Kate Doran: 

A blend of fact and fiction, The Crime Writer by Jill Dawson is wonderfully moody and slightly unhinged. Set in the early 60s, the book sees eccentric American novelist Patricia Highsmith hiding out in a remote Suffolk location to work on her writing. Things quickly take a turn in an unusual direction and the lines between truth and imagination become brilliantly blurred. Dawson takes the reader right inside Highsmith’s alcohol-fuelled paranoia until you begin to second guess the truth yourself: highly recommended, even if you’re not already a Highsmith fan.

With the film set to hit the big screens next year, I’m re-reading The Little Stranger by Sarah Waters. I’m a sensitive soul and normally shy away from ‘ghost stories’ but Sarah’s writing is so beautiful I couldn’t help but be swept away. Wonderfully atmospheric and the perfect chilling read for a hot summer’s day.


Lennie Goodings: 

I just finished Louise Doughty’s Black Water and found it compulsive, satisfying reading. Set in Bali during a period of unrest, told from the point of a deeply flawed but fascinating man who is now facing the consequences of  his past, this novel was hailed as ‘a book for Graham Greene and John Le Carre lovers’ and I absolutely endorse that.  I gulped it down.

This year I have published wonderful novels by  long-standing Virago authors – Rachel Seiffert, Linda Grant, Sarah Dunant  –  and one by Susan Fletcher, a writer new to Virago – four novels which provide utterly different reading experiences. I love and recommend them all.  For 1950s Britain look to the stirring Bailey’s shortlisted The Dark Circle by Linda Grant; for an exploration of what a war does to split a nation and a family, read the beautiful A Boy in Winter by Rachel Seiffert; Let me Tell you about a man I knew by Susan Fletcher will take you on a sensuous journey in the south of France; and for the decadence and exploits of one of the most infamous families in history read the compelling story of the Borgias In the Name of the Family by Sarah Dunant.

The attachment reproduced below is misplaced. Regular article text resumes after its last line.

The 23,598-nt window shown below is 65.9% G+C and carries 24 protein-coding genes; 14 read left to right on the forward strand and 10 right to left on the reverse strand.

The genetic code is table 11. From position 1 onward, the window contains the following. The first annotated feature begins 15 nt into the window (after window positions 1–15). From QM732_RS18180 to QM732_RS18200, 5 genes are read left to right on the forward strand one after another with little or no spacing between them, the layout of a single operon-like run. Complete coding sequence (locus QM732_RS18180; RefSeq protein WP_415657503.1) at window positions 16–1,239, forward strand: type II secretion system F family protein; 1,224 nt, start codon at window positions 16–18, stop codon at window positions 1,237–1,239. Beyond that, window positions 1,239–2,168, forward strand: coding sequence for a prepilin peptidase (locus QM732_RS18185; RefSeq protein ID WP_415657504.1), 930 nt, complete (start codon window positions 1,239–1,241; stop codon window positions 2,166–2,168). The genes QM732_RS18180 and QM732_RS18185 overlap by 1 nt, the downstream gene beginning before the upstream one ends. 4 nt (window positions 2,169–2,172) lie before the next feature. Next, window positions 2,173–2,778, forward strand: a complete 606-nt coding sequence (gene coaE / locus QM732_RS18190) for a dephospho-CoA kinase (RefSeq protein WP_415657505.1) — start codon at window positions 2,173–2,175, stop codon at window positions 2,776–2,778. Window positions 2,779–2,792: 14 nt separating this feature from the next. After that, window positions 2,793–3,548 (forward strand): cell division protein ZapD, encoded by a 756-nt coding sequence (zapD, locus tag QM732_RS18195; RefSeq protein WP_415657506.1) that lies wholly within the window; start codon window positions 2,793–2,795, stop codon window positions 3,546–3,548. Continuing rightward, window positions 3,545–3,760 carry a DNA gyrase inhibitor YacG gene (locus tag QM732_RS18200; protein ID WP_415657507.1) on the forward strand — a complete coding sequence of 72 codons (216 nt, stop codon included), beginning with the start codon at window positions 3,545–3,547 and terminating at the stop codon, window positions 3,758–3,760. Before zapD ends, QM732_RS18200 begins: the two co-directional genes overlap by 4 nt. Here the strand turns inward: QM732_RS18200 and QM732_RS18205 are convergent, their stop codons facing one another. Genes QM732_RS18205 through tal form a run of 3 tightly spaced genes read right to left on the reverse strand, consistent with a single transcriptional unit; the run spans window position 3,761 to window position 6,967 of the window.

Madeleine Hall: 

My first suggestion is Cynthia Bond’s RubyThis book, not a classic summer pick, is a heavy read, the story is so raw, so real and so full of emotion: the words Bond lays down on paper continue to travel with me. Ruby is a story of desperation, abuse and hate, but, it is simultaneously a story of the power of love. I couldn’t put it down.

‘Ten days after the war ended, my sister Laura drove a car off a bridge’ – my Virago summer read recommendation is The Blind Assassin by Margaret Atwood. An emotional and unpredictable story of two sisters and the secrets they carried. The Blind Assassin is classic Atwood and it is also the first Atwood novel I ever picked-up, for that reason I will always love it.


Sarah Savitt:

If, like me, you’ve been glued to The Handmaid’s Tale on TV, I’d recommend Margaret Atwood’s latest novel, The Heart Goes Last. It’s also a thought-provoking, compulsive, dystopian story about gender, power, sex, money and morality but with more (very dark) laughs and more teddy bears… 

One of my mum’s favourite novelists is Anita Brookner but as a teenager her fiercely repressed characters and seemingly quiet stories prompted eye-rolls and accusations of ‘boring!’ from me. A friend convinced me to try her again this spring and I’ve now read Hotel du Lac and Look at Me, both of which I loved. The former is perhaps more satisfying from a plot perspective but the latter is a dazzlingly sharp dissection of what might motivate a writer. I can’t wait to read more of her novels.


What are your ultimate summer reads suggestions? Let us know on Twitter @ViragoBooks using #ViragoReads.

Here is the full list of the Virago Team’s suggestions: 

Trans Like Me by CN Lester

Dear Friend, From My Life I Write to You in Your Life by Yi Yun Li

A Boy in Winter by Rachel Seiffert

Home Fire by Kamila Shamsie

I Was Told To Come Alone by Souad Mekhennet

This Must Be the Place by Maggie O’Farrell

The Glass Castle by Jeannette Walls

Do Not Say We Have Nothing by Madeleine Thien

Turning by Jessica J. Lee

The Crime Writer by Jill Dawson

The Little Stranger by Sarah Waters

Black Water by Louise Doughty

The Dark Circle by Linda Grant

Let me Tell you about a man I knew by Susan Fletcher

In the Name of the Family by Sarah Dunant

Ruby by Cynthia Bond

The Blind Assassin by Margaret Atwood

The Heart Goes Last by Margaret Atwood

Hotel du Lac and Look at Me by Anita Brookner

 

Plus, click here to discover more Virago authors.